The Birthplace of a Culinary Icon Irma, Alberta

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My name is Mary Newton and I am currently the secretary of the Irma Historical Society. The Historical Society started back in 1981, and it was formed by a good group of people interested in saving history. Our first big project was creating a two-volume set of local history books and then we started thinking about opening a museum. During the first few years of our society’s existence, we would take some of our items and put them in a couple of stores downtown to try and get a little more interest.

A few years later, the Saint Mary’s Anglican Church donated their building to us for a museum. That really helped us out and got us started. In 2008, Canadian Natural Resources decided to donate this current property to us. That was a very, very big event for us as it’s allowed us to collect and store a lot more items.

This was the original home of Jean Pare, of cookbook fame, and it was built in 1928. There’s a lot of history in the house as It’s quite old and unique since they had power back then. Mr. Elford (Jean’s father) had a power plant here in Irma and a car dealership downtown. We also had enough money donated to us that we could move the little church over to the grounds and we’ve got photos of the actual movement of the building.

As time went on, we were able to raise enough money to finish the new building which is north of the house. We got word that a gentleman in the area was a big lamp collector so we now have his collection in the building. Another donation from an estate brought enough money that we could add a portion that is specific to agriculture, so we have some agricultural stuff and also a 4-H corner. It’s just grown by leaps and bounds over the years!


A lot of people that come to the museum are fascinated that it was Jean Pare’s birthplace. There is a neat story from Jean Pare’s mother related to the house. Most people have no idea where the name for Jean Pare’s cookbooks comes from. In the early days, people that couldn’t earn a living rode on the trains from town to town. Mrs. Elford would offer a plate of food out on her front deck for the men that hopped off the train. She always said to her children, “Oh, there’s company coming.” And that’s how Jean Pare decided to call her books Company’s Coming.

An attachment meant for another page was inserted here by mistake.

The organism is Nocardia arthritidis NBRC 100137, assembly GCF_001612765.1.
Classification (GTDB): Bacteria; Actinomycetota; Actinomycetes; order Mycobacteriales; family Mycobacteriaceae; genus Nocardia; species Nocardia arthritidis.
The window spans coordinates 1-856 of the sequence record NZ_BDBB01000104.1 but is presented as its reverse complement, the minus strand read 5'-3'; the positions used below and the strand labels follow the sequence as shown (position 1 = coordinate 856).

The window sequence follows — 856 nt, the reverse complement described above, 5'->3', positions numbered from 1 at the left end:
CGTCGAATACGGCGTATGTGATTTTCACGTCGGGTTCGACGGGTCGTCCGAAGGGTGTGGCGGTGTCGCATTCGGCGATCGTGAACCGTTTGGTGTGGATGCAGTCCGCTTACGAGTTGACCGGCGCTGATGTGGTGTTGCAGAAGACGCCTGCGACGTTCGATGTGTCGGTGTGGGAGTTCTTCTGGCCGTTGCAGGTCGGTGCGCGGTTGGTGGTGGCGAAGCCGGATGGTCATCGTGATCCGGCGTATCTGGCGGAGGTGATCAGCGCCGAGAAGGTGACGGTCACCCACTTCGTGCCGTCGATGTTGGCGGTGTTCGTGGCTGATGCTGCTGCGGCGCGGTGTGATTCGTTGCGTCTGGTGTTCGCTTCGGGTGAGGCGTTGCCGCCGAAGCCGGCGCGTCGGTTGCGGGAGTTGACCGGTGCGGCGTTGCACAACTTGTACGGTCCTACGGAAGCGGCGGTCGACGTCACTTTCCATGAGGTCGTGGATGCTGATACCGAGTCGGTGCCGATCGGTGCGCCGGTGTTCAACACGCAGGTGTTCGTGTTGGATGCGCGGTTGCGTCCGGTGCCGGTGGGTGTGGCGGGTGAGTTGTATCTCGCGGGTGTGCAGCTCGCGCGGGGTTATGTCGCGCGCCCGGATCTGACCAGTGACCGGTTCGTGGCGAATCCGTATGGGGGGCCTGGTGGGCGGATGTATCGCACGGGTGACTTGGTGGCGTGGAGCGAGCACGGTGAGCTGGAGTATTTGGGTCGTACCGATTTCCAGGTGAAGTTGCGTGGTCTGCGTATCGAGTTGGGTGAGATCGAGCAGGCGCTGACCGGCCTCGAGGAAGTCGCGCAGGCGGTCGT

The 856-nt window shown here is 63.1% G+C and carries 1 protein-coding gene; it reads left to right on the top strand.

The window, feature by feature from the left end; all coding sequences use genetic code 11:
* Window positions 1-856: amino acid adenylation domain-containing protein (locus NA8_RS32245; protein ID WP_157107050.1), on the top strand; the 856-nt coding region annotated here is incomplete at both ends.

Jean Pare’s dad came to Irma in about 1922 and he had a car dealership in town. During that time, he built this house. Some people say it was an Eaton house, but Jean Pare insists that Mr. Elford built it. It was unique at that time because he built a garage onto the house that is part of the basement. Mr. Elford also owned the power plant in Irma at one time.

Jean Pare moved from Irma to Viking, and then to Vermilion, but she never forgot Irma. After starting a catering company in Vermillion, she went on to publishing her popular cookbooks. She came back every year and met with us girls that she went to school with, and we’d have a little coffee party at one of our houses. We even had her out to the museum a few times.

We have a lot of items that are from the early 1900s, like chaps for riding horses. We even have an old sheep shearing outfit. We didn’t want to lose a lot of this stuff and by adding it to the museum, we can preserve it for the future. Children love it and they’re always so fascinated with what we show them. How to learn about history than doing it with some of us oldies that are still here? We believe that’s a real benefit and we love to do it.